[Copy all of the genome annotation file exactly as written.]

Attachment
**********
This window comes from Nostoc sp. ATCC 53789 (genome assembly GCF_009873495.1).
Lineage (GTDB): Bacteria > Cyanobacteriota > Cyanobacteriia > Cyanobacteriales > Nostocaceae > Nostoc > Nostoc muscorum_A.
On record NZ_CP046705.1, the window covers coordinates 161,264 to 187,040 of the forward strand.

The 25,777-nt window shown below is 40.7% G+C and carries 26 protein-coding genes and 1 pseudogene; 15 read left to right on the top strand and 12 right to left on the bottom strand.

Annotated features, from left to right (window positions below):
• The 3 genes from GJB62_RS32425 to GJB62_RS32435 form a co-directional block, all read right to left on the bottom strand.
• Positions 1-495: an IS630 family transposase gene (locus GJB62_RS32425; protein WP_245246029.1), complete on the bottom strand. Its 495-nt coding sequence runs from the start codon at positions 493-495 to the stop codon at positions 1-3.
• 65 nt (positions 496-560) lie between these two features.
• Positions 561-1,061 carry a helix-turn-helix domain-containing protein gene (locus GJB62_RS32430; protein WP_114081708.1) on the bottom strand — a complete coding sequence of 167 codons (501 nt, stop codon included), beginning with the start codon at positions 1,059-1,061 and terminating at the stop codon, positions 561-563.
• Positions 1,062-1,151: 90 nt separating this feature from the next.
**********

This window comes from Nostoc sp. ATCC 53789 (genome assembly GCF_009873495.1).
Lineage (GTDB): Bacteria > Cyanobacteriota > Cyanobacteriia > Cyanobacteriales > Nostocaceae > Nostoc > Nostoc muscorum_A.
On record NZ_CP046705.1, the window covers coordinates 161,264 to 187,040 of the forward strand.

The 25,777-nt window shown below is 40.7% G+C and carries 26 protein-coding genes and 1 pseudogene; 15 read left to right on the top strand and 12 right to left on the bottom strand.

Annotated features, from left to right (window positions below):
• The 3 genes from GJB62_RS32425 to GJB62_RS32435 form a co-directional block, all read right to left on the bottom strand.
• Positions 1-495: an IS630 family transposase gene (locus GJB62_RS32425; protein WP_245246029.1), complete on the bottom strand. Its 495-nt coding sequence runs from the start codon at positions 493-495 to the stop codon at positions 1-3.
• 65 nt (positions 496-560) lie between these two features.
• Positions 561-1,061 carry a helix-turn-helix domain-containing protein gene (locus GJB62_RS32430; protein WP_114081708.1) on the bottom strand — a complete coding sequence of 167 codons (501 nt, stop codon included), beginning with the start codon at positions 1,059-1,061 and terminating at the stop codon, positions 561-563.
• Positions 1,062-1,151: 90 nt separating this feature from the next.